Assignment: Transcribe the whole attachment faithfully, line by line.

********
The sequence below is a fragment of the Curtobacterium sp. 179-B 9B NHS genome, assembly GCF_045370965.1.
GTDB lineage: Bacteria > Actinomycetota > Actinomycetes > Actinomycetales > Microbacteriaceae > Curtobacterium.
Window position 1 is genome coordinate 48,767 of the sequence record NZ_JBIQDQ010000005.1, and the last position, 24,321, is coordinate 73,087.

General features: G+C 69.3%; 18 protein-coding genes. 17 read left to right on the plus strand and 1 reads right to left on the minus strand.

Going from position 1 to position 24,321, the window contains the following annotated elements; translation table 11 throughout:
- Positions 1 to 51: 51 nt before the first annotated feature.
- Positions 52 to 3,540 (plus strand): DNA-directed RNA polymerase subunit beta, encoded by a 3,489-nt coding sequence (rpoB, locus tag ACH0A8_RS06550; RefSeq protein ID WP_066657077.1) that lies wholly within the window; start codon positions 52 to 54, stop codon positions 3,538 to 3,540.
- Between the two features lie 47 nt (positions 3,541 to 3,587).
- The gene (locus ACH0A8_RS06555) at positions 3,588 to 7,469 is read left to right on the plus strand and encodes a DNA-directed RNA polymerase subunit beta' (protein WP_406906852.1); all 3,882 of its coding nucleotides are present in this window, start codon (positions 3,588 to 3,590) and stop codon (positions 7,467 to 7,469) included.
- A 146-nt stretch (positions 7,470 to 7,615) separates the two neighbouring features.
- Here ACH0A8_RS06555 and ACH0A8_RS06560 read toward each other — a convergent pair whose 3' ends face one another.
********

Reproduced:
The sequence below is a fragment of the Curtobacterium sp. 179-B 9B NHS genome, assembly GCF_045370965.1.
GTDB lineage: Bacteria > Actinomycetota > Actinomycetes > Actinomycetales > Microbacteriaceae > Curtobacterium.
Window position 1 is genome coordinate 48,767 of the sequence record NZ_JBIQDQ010000005.1, and the last position, 24,321, is coordinate 73,087.

General features: G+C 69.3%; 18 protein-coding genes. 17 read left to right on the plus strand and 1 reads right to left on the minus strand.

Going from position 1 to position 24,321, the window contains the following annotated elements; translation table 11 throughout:
- Positions 1 to 51: 51 nt before the first annotated feature.
- Positions 52 to 3,540 (plus strand): DNA-directed RNA polymerase subunit beta, encoded by a 3,489-nt coding sequence (rpoB, locus tag ACH0A8_RS06550; RefSeq protein ID WP_066657077.1) that lies wholly within the window; start codon positions 52 to 54, stop codon positions 3,538 to 3,540.
- Between the two features lie 47 nt (positions 3,541 to 3,587).
- The gene (locus ACH0A8_RS06555) at positions 3,588 to 7,469 is read left to right on the plus strand and encodes a DNA-directed RNA polymerase subunit beta' (protein WP_406906852.1); all 3,882 of its coding nucleotides are present in this window, start codon (positions 3,588 to 3,590) and stop codon (positions 7,467 to 7,469) included.
- A 146-nt stretch (positions 7,470 to 7,615) separates the two neighbouring features.
- Here ACH0A8_RS06555 and ACH0A8_RS06560 read toward each other — a convergent pair whose 3' ends face one another.